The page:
Lawmakers return Tuesday with a full plate

Legislators and their families and visitors pack the Legislative House during 2019 Open Session of the General Assembly Delaware House of Representatives in Dover. (Delaware State News file photo Marc Clery)

DOVER — When the second leg of the 150th General Assembly begins Tuesday, there will be at least one key difference from Jan. 8, 2019: A quarter of the building won’t be new.

With the annual six-month break now in the rearview mirror, Delaware’s 62 lawmakers will return to Dover this week to begin the legislative process that will consume so much attention from now through the end of June.

In addition to the 15 newcomers (a product of a very unusually high number of retirements) now boasting a year in Legislative Hall under their belts, 2020 also differs from last year because it is, in effect, a continuation. Delaware legislative sessions consist of two “legs,” meaning even years like 2020 simply see things pick up where they left off when lawmakers departed the capitol in the summer.

This year is, of course, also an election year, although the impact that has on legislative proceedings can be debated. At any rate, there a number of issues legislators are expected to grapple with over the next six months, from spending to marijuana to firearms.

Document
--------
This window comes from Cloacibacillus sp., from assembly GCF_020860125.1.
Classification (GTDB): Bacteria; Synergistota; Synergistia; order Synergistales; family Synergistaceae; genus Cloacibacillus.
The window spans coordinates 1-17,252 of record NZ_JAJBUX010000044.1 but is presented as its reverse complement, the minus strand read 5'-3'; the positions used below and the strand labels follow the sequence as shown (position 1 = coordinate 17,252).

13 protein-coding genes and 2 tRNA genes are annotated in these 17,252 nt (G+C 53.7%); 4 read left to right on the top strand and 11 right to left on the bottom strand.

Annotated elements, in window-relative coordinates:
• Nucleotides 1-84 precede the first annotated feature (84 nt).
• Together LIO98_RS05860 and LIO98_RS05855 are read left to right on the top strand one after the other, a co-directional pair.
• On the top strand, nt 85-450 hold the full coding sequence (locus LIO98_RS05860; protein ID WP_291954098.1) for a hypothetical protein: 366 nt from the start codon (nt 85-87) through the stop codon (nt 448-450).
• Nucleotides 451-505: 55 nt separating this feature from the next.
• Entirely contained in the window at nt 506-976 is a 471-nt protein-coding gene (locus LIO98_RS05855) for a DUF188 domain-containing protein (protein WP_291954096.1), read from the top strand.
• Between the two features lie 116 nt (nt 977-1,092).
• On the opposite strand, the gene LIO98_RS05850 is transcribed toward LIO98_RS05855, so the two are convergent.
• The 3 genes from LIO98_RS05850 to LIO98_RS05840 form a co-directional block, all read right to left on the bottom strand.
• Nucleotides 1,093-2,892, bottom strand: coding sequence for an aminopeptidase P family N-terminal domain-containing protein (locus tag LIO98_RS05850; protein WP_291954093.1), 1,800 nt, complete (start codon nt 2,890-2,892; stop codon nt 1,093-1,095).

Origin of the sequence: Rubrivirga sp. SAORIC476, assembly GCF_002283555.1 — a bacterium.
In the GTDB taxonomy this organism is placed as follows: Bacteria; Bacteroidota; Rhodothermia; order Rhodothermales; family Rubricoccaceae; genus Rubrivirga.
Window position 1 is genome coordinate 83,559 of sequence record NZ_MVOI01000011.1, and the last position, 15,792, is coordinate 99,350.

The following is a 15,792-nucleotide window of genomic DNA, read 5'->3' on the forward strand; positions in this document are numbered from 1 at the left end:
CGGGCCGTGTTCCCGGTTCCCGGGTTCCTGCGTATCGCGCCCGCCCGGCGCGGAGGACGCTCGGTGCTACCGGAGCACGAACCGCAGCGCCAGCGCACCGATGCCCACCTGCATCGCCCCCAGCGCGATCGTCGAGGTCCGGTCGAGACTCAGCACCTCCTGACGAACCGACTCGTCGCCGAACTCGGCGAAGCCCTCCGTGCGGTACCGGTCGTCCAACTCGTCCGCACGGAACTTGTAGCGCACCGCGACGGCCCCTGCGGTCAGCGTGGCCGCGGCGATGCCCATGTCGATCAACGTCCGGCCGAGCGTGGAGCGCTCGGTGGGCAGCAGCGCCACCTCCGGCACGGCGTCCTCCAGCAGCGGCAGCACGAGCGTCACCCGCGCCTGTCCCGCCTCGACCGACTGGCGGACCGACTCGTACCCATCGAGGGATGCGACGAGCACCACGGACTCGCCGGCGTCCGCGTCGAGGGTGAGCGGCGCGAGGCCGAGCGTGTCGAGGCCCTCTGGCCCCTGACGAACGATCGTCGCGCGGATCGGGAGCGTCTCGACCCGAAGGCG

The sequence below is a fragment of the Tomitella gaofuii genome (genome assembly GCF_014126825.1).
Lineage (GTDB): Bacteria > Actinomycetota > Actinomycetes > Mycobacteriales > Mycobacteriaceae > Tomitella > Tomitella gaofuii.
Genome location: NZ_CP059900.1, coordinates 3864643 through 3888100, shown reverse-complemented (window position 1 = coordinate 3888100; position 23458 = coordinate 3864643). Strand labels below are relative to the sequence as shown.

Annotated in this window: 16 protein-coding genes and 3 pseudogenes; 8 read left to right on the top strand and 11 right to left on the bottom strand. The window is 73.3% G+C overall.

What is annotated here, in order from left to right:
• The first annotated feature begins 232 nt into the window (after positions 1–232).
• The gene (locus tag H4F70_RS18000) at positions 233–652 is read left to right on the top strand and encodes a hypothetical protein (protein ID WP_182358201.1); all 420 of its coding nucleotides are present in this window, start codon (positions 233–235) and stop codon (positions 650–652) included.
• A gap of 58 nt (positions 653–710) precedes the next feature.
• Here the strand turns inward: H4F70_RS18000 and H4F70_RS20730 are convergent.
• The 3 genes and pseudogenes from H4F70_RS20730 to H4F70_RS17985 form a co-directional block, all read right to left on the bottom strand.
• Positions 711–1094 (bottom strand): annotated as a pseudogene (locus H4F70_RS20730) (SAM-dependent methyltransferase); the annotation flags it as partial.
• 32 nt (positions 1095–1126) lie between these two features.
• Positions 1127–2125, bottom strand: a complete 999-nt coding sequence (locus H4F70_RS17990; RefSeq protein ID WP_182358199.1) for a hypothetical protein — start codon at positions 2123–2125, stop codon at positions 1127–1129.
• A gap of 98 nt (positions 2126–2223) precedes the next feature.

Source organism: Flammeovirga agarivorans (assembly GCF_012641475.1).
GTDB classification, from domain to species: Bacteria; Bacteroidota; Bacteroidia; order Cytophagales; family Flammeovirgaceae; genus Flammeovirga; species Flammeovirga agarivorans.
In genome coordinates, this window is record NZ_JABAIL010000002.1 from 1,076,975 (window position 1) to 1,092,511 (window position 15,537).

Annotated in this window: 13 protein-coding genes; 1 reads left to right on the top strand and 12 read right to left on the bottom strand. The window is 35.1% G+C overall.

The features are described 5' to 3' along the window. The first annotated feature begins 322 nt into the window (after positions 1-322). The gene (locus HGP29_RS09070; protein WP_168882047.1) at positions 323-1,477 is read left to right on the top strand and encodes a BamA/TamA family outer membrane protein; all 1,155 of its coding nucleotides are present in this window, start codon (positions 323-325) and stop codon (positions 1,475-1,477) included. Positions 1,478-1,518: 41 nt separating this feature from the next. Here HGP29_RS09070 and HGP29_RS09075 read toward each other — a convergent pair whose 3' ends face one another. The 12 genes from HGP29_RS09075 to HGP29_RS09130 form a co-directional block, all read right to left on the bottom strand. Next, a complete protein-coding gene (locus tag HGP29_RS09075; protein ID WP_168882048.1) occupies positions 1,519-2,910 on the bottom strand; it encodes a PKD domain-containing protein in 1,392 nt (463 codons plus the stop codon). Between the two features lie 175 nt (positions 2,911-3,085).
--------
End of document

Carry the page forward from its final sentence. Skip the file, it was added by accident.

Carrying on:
Here’s a rundown on some of the many subjects that look likely to dominate discussion in political spheres, although such a summary is far from exhaustive. Both because of the sheer number of legislation debated every year — leaders saw 617 bills from the November election to the beginning of July — and because of the unpredictability of the proceedings, forecasting can be dangerous, as President Pro Tempore David McBride, a Democrat from the New Castle area, put it.

“There’s always a few surprises. I mean, there will be some things that we’re not going to talk about that will happen,” he said.

Budget

As always, the state’s spending plan is in the forefront. Gov. John Carney will present his budget recommendations Jan. 30, giving legislators five months to sift through them and make changes.

This year’s budget totals $4.51 billion (counting a $62 million supplement for one-time items), an increase of 4.4 percent over the budget for the prior fiscal year, while the bond bill comes to $863 million.

Although both of those are the highest totals in state history, their combined sum should be even bigger next year.